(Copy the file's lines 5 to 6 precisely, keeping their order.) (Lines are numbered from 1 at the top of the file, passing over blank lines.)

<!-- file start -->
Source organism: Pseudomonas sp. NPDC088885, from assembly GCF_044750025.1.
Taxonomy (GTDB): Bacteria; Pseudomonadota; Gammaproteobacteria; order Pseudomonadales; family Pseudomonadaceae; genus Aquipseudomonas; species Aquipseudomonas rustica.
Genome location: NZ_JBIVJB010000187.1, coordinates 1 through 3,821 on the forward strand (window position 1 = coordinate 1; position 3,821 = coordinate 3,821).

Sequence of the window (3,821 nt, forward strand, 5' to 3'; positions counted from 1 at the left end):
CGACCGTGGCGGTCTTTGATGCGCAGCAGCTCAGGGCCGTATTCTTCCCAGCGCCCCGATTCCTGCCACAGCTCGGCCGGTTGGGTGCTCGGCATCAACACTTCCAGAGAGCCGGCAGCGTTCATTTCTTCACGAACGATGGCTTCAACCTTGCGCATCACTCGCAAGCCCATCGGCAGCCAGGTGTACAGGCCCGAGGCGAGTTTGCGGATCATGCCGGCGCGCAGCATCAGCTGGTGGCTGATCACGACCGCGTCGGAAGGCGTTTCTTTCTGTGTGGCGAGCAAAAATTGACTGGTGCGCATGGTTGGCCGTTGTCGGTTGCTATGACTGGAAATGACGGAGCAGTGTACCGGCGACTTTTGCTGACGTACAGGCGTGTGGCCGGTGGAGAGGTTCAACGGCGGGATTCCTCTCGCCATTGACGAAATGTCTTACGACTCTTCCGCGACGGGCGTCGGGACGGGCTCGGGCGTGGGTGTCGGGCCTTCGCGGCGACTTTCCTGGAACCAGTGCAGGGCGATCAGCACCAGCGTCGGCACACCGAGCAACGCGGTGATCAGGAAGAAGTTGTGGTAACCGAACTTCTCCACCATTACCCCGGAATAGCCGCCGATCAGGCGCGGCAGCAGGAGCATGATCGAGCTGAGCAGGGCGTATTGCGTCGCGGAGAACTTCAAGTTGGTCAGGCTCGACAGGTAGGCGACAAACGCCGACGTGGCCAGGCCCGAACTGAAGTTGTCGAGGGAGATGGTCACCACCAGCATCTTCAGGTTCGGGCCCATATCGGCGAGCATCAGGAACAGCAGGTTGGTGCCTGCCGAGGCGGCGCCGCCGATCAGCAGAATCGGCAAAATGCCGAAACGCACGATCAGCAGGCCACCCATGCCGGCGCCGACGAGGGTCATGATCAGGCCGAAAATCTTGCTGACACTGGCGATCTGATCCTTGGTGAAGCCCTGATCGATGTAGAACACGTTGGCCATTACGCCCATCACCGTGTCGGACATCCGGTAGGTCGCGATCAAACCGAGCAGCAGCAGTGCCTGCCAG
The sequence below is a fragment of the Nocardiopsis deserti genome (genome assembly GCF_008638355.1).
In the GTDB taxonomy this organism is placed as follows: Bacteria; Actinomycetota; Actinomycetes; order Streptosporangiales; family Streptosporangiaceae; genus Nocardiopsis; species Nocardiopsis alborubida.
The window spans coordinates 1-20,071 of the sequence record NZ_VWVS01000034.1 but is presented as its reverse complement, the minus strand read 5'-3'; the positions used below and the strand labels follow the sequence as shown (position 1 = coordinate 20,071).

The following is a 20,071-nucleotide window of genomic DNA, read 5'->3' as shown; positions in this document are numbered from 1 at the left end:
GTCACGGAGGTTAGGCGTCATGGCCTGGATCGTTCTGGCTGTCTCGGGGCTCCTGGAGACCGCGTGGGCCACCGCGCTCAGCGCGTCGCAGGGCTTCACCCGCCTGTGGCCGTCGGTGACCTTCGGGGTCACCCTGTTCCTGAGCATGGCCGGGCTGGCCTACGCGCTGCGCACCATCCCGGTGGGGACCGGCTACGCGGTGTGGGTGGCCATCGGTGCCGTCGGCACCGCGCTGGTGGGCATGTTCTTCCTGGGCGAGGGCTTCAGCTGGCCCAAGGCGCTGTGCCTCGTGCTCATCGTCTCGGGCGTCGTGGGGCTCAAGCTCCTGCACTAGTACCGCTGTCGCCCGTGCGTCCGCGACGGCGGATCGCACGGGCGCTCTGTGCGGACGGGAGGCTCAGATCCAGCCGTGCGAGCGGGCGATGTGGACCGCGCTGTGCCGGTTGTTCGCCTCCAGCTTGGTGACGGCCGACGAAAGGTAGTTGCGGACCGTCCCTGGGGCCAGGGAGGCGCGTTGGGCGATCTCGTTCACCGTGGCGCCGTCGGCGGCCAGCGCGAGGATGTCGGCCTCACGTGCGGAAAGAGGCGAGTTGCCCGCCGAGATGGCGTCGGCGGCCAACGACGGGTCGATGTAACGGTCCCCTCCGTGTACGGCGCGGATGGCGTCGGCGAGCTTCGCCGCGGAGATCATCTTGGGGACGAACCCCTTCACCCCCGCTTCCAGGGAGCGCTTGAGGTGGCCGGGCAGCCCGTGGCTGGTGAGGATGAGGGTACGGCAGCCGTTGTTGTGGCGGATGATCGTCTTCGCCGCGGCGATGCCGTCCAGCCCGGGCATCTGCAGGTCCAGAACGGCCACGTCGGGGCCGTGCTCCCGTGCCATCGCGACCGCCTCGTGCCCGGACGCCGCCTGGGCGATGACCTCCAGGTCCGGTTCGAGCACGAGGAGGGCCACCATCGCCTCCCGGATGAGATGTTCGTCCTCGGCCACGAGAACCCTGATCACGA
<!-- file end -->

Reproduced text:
CGACCGTGGCGGTCTTTGATGCGCAGCAGCTCAGGGCCGTATTCTTCCCAGCGCCCCGATTCCTGCCACAGCTCGGCCGGTTGGGTGCTCGGCATCAACACTTCCAGAGAGCCGGCAGCGTTCATTTCTTCACGAACGATGGCTTCAACCTTGCGCATCACTCGCAAGCCCATCGGCAGCCAGGTGTACAGGCCCGAGGCGAGTTTGCGGATCATGCCGGCGCGCAGCATCAGCTGGTGGCTGATCACGACCGCGTCGGAAGGCGTTTCTTTCTGTGTGGCGAGCAAAAATTGACTGGTGCGCATGGTTGGCCGTTGTCGGTTGCTATGACTGGAAATGACGGAGCAGTGTACCGGCGACTTTTGCTGACGTACAGGCGTGTGGCCGGTGGAGAGGTTCAACGGCGGGATTCCTCTCGCCATTGACGAAATGTCTTACGACTCTTCCGCGACGGGCGTCGGGACGGGCTCGGGCGTGGGTGTCGGGCCTTCGCGGCGACTTTCCTGGAACCAGTGCAGGGCGATCAGCACCAGCGTCGGCACACCGAGCAACGCGGTGATCAGGAAGAAGTTGTGGTAACCGAACTTCTCCACCATTACCCCGGAATAGCCGCCGATCAGGCGCGGCAGCAGGAGCATGATCGAGCTGAGCAGGGCGTATTGCGTCGCGGAGAACTTCAAGTTGGTCAGGCTCGACAGGTAGGCGACAAACGCCGACGTGGCCAGGCCCGAACTGAAGTTGTCGAGGGAGATGGTCACCACCAGCATCTTCAGGTTCGGGCCCATATCGGCGAGCATCAGGAACAGCAGGTTGGTGCCTGCCGAGGCGGCGCCGCCGATCAGCAGAATCGGCAAAATGCCGAAACGCACGATCAGCAGGCCACCCATGCCGGCGCCGACGAGGGTCATGATCAGGCCGAAAATCTTGCTGACACTGGCGATCTGATCCTTGGTGAAGCCCTGATCGATGTAGAACACGTTGGCCATTACGCCCATCACCGTGTCGGACATCCGGTAGGTCGCGATCAAACCGAGCAGCAGCAGTGCCTGCCAG
The sequence below is a fragment of the Nocardiopsis deserti genome (genome assembly GCF_008638355.1).